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Can you afford a starter home in Los Angeles? See how California’s largest cities compare

In all but four of the 50 largest cities in the U.S, the average price for a starter home is unaffordable, a recent study found. California, which has eight cities on the list, failed to crack the top 35.

Real estate site looked at the 50 largest cities and calculated whether or not a renter could, on average, comfortably afford the median starter home. Nationally, the study found that only four major U.S. cities fit the criteria after mortgage rates jumped to 7 percent in October: Detroit, Tulsa, Memphis and Oklahoma City.

Of the California cities included in the study, Sacramento and Fresno had the most affordable starter homes, but the average income in both cities was just 48 percent of what’s required. The next most affordable, San Francisco, lands in the 43rd spot (40% of income required), followed by San Diego (40%), San Jose (37%), Oakland (37%), Long Beach (36%) and Los Angeles (30%).

City Median Starter Home Price in Sept. Starter Home Down Payment (20%) Loan Amount Yearly Payment (7% rate) Yearly Income Required (7%) Median Income (Renter Household)
Sacramento $392,158 $78,432 $313,726 $29,864 $99,547 $47,524
Fresno $276,887 $55,377 $221,510 $21,635 $72,117 $34,357
San Francisco $1,048,498 $209,700 $838,798 $75,357 $251,190 $100,715
San Diego $649,996 $129,999 $519,997 $47,940 $159,799 $63,390
San Jose $933,402 $186,680 $746,722 $68,016 $226,720 $84,730
Oakland $622,951 $124,590 $498,361 $46,264 $154,213 $57,431
Long Beach $562,462 $112,492 $449,970 $41,597 $138,658 $50,566
Los Angeles $682,002 $136,400 $545,602 $50,081 $166,937 $49,568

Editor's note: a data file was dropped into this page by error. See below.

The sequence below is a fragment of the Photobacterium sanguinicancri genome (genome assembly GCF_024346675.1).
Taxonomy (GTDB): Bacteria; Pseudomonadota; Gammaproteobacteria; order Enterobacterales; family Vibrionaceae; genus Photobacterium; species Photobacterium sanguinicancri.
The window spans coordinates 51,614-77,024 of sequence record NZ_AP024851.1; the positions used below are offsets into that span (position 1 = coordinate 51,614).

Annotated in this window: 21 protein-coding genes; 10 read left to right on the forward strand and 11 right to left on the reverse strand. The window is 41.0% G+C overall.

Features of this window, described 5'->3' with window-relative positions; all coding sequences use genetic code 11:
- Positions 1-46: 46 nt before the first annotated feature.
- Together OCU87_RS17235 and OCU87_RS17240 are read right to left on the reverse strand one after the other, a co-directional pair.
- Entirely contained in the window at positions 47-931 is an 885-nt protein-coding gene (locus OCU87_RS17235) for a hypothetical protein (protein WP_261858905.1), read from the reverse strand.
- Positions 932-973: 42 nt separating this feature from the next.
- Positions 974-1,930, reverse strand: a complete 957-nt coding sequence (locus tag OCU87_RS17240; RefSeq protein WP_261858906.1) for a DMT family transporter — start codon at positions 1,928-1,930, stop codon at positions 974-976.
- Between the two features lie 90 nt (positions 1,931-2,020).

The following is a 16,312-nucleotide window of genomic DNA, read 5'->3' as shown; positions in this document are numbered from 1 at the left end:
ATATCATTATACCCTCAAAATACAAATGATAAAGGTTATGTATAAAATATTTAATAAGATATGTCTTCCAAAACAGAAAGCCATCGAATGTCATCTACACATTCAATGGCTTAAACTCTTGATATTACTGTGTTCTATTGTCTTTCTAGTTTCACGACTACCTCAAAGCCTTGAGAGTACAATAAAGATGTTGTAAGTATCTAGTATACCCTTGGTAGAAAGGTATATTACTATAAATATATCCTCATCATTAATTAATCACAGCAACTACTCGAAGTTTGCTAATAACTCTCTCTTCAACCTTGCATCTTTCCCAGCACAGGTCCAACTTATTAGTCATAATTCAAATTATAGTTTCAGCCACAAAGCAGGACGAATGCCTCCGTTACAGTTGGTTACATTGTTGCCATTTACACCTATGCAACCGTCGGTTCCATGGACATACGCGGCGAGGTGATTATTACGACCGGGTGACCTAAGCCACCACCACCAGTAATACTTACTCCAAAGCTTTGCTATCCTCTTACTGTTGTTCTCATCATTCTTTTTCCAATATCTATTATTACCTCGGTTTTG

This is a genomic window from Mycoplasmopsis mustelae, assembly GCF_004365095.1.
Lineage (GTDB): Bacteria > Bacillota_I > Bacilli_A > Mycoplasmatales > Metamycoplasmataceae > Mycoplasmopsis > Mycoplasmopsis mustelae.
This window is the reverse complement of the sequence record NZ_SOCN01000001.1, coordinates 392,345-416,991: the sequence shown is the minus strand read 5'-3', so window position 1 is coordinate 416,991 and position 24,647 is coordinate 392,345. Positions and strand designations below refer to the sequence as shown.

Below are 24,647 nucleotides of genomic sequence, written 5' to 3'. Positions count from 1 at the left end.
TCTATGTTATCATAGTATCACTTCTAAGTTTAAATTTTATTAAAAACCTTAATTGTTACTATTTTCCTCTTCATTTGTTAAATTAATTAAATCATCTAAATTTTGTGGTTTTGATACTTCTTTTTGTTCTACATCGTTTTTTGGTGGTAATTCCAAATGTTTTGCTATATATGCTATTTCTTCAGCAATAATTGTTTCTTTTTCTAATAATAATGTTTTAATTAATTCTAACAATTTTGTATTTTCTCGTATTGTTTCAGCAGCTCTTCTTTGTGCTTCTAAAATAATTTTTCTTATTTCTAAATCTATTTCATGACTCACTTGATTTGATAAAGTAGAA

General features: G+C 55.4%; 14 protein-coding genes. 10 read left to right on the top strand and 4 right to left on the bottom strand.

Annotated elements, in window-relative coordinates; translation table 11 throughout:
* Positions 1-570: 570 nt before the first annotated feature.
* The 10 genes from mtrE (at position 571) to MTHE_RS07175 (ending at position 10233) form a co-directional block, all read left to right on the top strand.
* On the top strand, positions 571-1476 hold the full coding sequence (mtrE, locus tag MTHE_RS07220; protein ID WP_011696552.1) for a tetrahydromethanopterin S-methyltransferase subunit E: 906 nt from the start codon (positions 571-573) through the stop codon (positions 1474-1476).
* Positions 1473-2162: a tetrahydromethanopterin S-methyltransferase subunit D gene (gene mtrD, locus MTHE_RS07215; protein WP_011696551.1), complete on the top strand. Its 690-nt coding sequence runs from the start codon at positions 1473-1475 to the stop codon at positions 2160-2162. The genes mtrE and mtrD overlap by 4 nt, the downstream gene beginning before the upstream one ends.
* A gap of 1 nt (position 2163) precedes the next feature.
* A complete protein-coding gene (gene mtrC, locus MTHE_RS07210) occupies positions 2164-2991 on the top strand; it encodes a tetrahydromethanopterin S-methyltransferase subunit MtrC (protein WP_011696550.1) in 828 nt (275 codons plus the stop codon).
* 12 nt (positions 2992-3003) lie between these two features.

For the breakdown of all 50 cities and the full methodology see the report on the Point2Homes site.

Higher mortgage rates reduce homebuyers’ purchasing power, resulting in fewer people being able to afford to buy a home. Consider, a buyer who got a 3% rate on a 30-year mortgage to buy a $300,000 home last year would only be able to borrow $190,000 today for the same monthly payment.

“This is why the buyers have essentially been pushed out of the market,” said Lawrence Yun, chief economist for the National Association of Reator’s.

Mortgage rates have risen sharply along with the 10-year Treasury yield, which has been climbing amid expectations that the Federal Reserve will keep hiking interest rates in its bid to bring down inflation. The 10-year yield reached its highest level since June 2008 last week.

In September, U.S. home sales fell 1.5% from the month before and 23.8% from the torrid pace of the previous year, according to the NAR. First-time buyers made up 29% of sales for the second month in a row.

The Associated Press contributed to this report.

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